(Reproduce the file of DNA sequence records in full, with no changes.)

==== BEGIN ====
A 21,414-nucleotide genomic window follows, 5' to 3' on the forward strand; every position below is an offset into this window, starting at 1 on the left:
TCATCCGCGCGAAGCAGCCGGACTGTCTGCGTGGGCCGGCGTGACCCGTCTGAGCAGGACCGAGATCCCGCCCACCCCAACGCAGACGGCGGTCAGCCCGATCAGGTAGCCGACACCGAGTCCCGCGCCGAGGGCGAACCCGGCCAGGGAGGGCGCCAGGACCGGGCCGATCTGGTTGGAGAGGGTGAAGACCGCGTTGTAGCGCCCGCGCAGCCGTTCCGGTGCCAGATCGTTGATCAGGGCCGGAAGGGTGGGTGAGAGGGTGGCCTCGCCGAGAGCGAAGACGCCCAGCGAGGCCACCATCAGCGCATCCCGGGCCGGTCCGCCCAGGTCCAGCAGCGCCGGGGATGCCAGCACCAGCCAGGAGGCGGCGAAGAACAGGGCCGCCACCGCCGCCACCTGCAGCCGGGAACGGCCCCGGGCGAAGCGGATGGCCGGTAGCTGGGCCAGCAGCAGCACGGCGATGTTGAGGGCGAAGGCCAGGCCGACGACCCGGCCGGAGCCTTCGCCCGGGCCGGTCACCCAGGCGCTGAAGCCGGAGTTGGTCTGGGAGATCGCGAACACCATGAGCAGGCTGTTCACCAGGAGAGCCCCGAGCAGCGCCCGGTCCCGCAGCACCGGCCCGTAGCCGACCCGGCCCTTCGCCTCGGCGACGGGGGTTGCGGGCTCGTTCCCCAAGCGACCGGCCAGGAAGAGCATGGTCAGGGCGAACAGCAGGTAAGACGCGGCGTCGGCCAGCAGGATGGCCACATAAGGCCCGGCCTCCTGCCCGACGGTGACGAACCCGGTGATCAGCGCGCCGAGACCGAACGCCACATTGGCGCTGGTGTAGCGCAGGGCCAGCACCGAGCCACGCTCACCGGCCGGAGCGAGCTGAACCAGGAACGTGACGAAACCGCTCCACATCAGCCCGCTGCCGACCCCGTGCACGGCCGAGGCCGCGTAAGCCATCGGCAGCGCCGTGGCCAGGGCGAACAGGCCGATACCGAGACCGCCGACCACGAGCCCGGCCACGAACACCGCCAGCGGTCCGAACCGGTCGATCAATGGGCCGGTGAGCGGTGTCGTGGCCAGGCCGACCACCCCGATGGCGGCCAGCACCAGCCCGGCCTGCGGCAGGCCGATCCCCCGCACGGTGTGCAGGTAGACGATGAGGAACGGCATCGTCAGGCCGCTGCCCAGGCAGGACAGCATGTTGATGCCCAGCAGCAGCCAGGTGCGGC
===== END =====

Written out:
A 21,414-nucleotide genomic window follows, 5' to 3' on the forward strand; every position below is an offset into this window, starting at 1 on the left:
TCATCCGCGCGAAGCAGCCGGACTGTCTGCGTGGGCCGGCGTGACCCGTCTGAGCAGGACCGAGATCCCGCCCACCCCAACGCAGACGGCGGTCAGCCCGATCAGGTAGCCGACACCGAGTCCCGCGCCGAGGGCGAACCCGGCCAGGGAGGGCGCCAGGACCGGGCCGATCTGGTTGGAGAGGGTGAAGACCGCGTTGTAGCGCCCGCGCAGCCGTTCCGGTGCCAGATCGTTGATCAGGGCCGGAAGGGTGGGTGAGAGGGTGGCCTCGCCGAGAGCGAAGACGCCCAGCGAGGCCACCATCAGCGCATCCCGGGCCGGTCCGCCCAGGTCCAGCAGCGCCGGGGATGCCAGCACCAGCCAGGAGGCGGCGAAGAACAGGGCCGCCACCGCCGCCACCTGCAGCCGGGAACGGCCCCGGGCGAAGCGGATGGCCGGTAGCTGGGCCAGCAGCAGCACGGCGATGTTGAGGGCGAAGGCCAGGCCGACGACCCGGCCGGAGCCTTCGCCCGGGCCGGTCACCCAGGCGCTGAAGCCGGAGTTGGTCTGGGAGATCGCGAACACCATGAGCAGGCTGTTCACCAGGAGAGCCCCGAGCAGCGCCCGGTCCCGCAGCACCGGCCCGTAGCCGACCCGGCCCTTCGCCTCGGCGACGGGGGTTGCGGGCTCGTTCCCCAAGCGACCGGCCAGGAAGAGCATGGTCAGGGCGAACAGCAGGTAAGACGCGGCGTCGGCCAGCAGGATGGCCACATAAGGCCCGGCCTCCTGCCCGACGGTGACGAACCCGGTGATCAGCGCGCCGAGACCGAACGCCACATTGGCGCTGGTGTAGCGCAGGGCCAGCACCGAGCCACGCTCACCGGCCGGAGCGAGCTGAACCAGGAACGTGACGAAACCGCTCCACATCAGCCCGCTGCCGACCCCGTGCACGGCCGAGGCCGCGTAAGCCATCGGCAGCGCCGTGGCCAGGGCGAACAGGCCGATACCGAGACCGCCGACCACGAGCCCGGCCACGAACACCGCCAGCGGTCCGAACCGGTCGATCAATGGGCCGGTGAGCGGTGTCGTGGCCAGGCCGACCACCCCGATGGCGGCCAGCACCAGCCCGGCCTGCGGCAGGCCGATCCCCCGCACGGTGTGCAGGTAGACGATGAGGAACGGCATCGTCAGGCCGCTGCCCAGGCAGGACAGCATGTTGATGCCCAGCAGCAGCCAGGTGCGGC